Piotr Gasik (Technische Universitaet Muenchen (DE))
A large Time Projection Chamber is the main device for tracking and charged particle identification in the ALICE experiment at the CERN LHC. After the second long shutdown in 2019/20, the LHC will deliver Pb beams colliding at an interaction rate of about 50 kHz, which is about a factor of 100 above the present read-out rate of the TPC. This will result in a significant improvement on the sensitivity of rare probes that are considered key observables to characterise the QCD matter created in such collisions. In order to make full use of this luminosity, a major upgrade of the TPC is required. The presently employed gating of the TPC wire chambers must be abandoned and continuously operated readout detectors using GEMs will be implemented. To fulfill the challenging requirements of the upcoming upgrade, a novel configuration of GEM detectors has been developed. It allows to maintain excellent particle identification and efficient ion trapping by stacking four GEM foils operated under specific field configuration. Results of an extensive R&D program concerning ion backflow suppression, d$E$/d$x$ resolution and stability against discharges will be presented. The status of the upgrade of the online calibration and data reduction system, as well as the development of a new readout electronics will be reported. We will also discuss the detector production phase, which is just starting.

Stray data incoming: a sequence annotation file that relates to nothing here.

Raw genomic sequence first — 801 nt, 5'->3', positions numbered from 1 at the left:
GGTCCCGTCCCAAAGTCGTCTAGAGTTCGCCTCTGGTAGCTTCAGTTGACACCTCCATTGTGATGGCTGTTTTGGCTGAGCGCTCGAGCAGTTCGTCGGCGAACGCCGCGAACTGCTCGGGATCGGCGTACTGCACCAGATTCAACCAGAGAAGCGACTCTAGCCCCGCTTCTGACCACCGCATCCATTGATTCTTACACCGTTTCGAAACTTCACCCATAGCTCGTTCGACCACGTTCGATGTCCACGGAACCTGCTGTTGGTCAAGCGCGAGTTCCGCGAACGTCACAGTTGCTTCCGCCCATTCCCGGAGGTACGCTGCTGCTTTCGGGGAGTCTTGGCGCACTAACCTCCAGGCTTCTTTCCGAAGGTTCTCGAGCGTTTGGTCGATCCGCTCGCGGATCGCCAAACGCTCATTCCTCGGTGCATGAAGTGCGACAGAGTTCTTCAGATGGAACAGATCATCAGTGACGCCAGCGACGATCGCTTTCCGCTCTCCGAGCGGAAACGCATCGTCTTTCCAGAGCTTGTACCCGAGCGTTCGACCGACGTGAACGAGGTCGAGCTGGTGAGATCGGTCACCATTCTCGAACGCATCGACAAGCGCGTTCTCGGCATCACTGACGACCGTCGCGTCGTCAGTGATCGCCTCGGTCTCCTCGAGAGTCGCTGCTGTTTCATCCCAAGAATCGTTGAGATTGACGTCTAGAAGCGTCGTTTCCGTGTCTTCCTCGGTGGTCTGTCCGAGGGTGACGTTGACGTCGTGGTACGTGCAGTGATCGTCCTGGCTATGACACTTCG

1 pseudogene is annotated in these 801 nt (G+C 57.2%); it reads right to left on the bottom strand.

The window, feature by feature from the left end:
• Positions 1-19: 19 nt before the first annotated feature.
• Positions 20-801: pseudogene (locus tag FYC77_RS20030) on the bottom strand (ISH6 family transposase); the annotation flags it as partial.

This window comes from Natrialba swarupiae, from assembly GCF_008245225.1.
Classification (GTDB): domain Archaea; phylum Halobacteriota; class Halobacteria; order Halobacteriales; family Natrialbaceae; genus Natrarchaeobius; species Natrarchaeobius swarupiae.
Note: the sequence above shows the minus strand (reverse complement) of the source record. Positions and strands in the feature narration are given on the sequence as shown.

Dr Richard Majka (Yale University)